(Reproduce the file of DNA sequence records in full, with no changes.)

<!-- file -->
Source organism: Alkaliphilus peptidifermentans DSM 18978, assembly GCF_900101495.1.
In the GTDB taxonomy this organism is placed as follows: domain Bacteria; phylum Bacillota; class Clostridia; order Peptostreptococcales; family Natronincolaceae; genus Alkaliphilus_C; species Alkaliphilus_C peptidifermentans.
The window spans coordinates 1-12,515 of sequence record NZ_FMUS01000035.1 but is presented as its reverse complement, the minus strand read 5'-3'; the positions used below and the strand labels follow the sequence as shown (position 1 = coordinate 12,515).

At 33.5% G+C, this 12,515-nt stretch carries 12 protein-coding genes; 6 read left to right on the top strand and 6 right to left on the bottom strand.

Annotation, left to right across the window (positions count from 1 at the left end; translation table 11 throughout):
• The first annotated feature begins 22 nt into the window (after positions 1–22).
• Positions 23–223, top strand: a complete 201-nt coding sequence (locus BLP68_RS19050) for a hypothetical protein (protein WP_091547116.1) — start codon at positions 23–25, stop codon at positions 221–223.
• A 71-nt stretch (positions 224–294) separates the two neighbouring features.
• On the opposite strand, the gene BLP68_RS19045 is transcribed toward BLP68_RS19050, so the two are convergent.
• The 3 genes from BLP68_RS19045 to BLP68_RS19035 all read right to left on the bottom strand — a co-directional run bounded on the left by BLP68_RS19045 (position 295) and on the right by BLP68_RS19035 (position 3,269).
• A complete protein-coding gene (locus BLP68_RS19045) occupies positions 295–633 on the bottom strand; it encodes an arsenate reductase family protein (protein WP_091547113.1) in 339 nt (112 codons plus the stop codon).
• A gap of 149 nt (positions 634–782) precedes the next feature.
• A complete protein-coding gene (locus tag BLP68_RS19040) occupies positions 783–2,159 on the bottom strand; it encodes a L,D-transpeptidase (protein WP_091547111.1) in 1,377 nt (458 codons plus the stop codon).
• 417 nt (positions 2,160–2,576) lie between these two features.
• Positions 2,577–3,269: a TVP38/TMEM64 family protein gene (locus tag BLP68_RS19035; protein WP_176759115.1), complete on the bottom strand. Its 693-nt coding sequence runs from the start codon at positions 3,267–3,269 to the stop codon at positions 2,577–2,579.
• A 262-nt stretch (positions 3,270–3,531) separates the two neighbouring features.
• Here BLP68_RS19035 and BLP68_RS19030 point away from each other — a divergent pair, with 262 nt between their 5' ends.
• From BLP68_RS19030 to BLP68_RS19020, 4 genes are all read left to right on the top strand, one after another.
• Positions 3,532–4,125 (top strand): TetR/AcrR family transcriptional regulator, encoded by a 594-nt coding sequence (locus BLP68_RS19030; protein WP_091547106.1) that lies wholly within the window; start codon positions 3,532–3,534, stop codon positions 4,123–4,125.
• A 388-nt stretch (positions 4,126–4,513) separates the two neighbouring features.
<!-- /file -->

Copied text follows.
Source organism: Alkaliphilus peptidifermentans DSM 18978, assembly GCF_900101495.1.
In the GTDB taxonomy this organism is placed as follows: domain Bacteria; phylum Bacillota; class Clostridia; order Peptostreptococcales; family Natronincolaceae; genus Alkaliphilus_C; species Alkaliphilus_C peptidifermentans.
The window spans coordinates 1-12,515 of sequence record NZ_FMUS01000035.1 but is presented as its reverse complement, the minus strand read 5'-3'; the positions used below and the strand labels follow the sequence as shown (position 1 = coordinate 12,515).

At 33.5% G+C, this 12,515-nt stretch carries 12 protein-coding genes; 6 read left to right on the top strand and 6 right to left on the bottom strand.

Annotation, left to right across the window (positions count from 1 at the left end; translation table 11 throughout):
• The first annotated feature begins 22 nt into the window (after positions 1–22).
• Positions 23–223, top strand: a complete 201-nt coding sequence (locus BLP68_RS19050) for a hypothetical protein (protein WP_091547116.1) — start codon at positions 23–25, stop codon at positions 221–223.
• A 71-nt stretch (positions 224–294) separates the two neighbouring features.
• On the opposite strand, the gene BLP68_RS19045 is transcribed toward BLP68_RS19050, so the two are convergent.
• The 3 genes from BLP68_RS19045 to BLP68_RS19035 all read right to left on the bottom strand — a co-directional run bounded on the left by BLP68_RS19045 (position 295) and on the right by BLP68_RS19035 (position 3,269).
• A complete protein-coding gene (locus BLP68_RS19045) occupies positions 295–633 on the bottom strand; it encodes an arsenate reductase family protein (protein WP_091547113.1) in 339 nt (112 codons plus the stop codon).
• A gap of 149 nt (positions 634–782) precedes the next feature.
• A complete protein-coding gene (locus tag BLP68_RS19040) occupies positions 783–2,159 on the bottom strand; it encodes a L,D-transpeptidase (protein WP_091547111.1) in 1,377 nt (458 codons plus the stop codon).
• 417 nt (positions 2,160–2,576) lie between these two features.
• Positions 2,577–3,269: a TVP38/TMEM64 family protein gene (locus tag BLP68_RS19035; protein WP_176759115.1), complete on the bottom strand. Its 693-nt coding sequence runs from the start codon at positions 3,267–3,269 to the stop codon at positions 2,577–2,579.
• A 262-nt stretch (positions 3,270–3,531) separates the two neighbouring features.
• Here BLP68_RS19035 and BLP68_RS19030 point away from each other — a divergent pair, with 262 nt between their 5' ends.
• From BLP68_RS19030 to BLP68_RS19020, 4 genes are all read left to right on the top strand, one after another.
• Positions 3,532–4,125 (top strand): TetR/AcrR family transcriptional regulator, encoded by a 594-nt coding sequence (locus BLP68_RS19030; protein WP_091547106.1) that lies wholly within the window; start codon positions 3,532–3,534, stop codon positions 4,123–4,125.
• A 388-nt stretch (positions 4,126–4,513) separates the two neighbouring features.